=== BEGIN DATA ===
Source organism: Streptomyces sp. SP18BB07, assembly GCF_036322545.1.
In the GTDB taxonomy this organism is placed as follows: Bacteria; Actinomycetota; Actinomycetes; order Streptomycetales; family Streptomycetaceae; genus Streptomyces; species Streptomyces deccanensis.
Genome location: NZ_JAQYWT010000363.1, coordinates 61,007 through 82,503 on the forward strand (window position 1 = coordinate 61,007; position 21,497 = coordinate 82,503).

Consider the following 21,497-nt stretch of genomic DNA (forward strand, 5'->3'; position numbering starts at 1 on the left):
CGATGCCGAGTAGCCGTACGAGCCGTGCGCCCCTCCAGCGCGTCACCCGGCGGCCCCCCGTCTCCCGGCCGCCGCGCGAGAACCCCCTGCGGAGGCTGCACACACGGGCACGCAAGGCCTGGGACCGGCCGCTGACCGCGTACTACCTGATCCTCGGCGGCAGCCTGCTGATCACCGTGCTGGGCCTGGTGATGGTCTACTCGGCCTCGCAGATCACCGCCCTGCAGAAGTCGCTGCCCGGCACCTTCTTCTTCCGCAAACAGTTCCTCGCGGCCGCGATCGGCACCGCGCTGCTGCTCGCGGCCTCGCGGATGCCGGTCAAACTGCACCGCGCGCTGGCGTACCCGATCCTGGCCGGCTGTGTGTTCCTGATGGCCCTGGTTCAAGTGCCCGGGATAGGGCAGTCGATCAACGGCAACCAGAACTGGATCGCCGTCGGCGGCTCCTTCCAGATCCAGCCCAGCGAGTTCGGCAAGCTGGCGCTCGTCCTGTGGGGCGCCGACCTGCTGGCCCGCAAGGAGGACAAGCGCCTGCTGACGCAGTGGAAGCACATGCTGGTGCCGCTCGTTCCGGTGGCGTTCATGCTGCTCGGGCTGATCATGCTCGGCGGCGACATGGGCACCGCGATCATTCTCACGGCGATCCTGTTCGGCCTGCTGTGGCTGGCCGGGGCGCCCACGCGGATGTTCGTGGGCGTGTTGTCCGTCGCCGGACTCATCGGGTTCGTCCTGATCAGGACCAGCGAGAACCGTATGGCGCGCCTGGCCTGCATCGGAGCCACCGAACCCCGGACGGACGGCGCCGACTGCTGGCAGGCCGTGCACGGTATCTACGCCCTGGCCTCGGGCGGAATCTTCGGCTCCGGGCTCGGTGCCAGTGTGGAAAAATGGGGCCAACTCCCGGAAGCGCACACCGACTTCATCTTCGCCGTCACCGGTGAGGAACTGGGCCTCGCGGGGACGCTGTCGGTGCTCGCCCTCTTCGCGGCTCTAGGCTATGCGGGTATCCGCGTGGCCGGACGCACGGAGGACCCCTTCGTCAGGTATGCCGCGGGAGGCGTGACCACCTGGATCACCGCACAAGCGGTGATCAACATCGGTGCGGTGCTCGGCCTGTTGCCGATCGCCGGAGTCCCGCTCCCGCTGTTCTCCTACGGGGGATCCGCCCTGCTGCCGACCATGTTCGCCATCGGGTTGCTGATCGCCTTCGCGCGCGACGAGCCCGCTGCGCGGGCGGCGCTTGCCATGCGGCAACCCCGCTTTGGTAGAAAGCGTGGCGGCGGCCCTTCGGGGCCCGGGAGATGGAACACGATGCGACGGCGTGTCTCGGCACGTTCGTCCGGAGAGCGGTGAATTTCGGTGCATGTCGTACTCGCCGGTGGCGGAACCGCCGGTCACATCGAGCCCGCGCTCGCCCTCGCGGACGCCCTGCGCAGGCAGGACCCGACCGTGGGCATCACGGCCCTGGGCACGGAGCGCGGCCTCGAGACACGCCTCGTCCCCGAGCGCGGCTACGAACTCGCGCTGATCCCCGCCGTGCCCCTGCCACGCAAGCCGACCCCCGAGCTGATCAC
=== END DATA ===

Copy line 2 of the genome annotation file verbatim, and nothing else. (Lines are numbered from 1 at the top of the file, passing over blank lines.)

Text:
In the GTDB taxonomy this organism is placed as follows: Bacteria; Actinomycetota; Actinomycetes; order Streptomycetales; family Streptomycetaceae; genus Streptomyces; species Streptomyces deccanensis.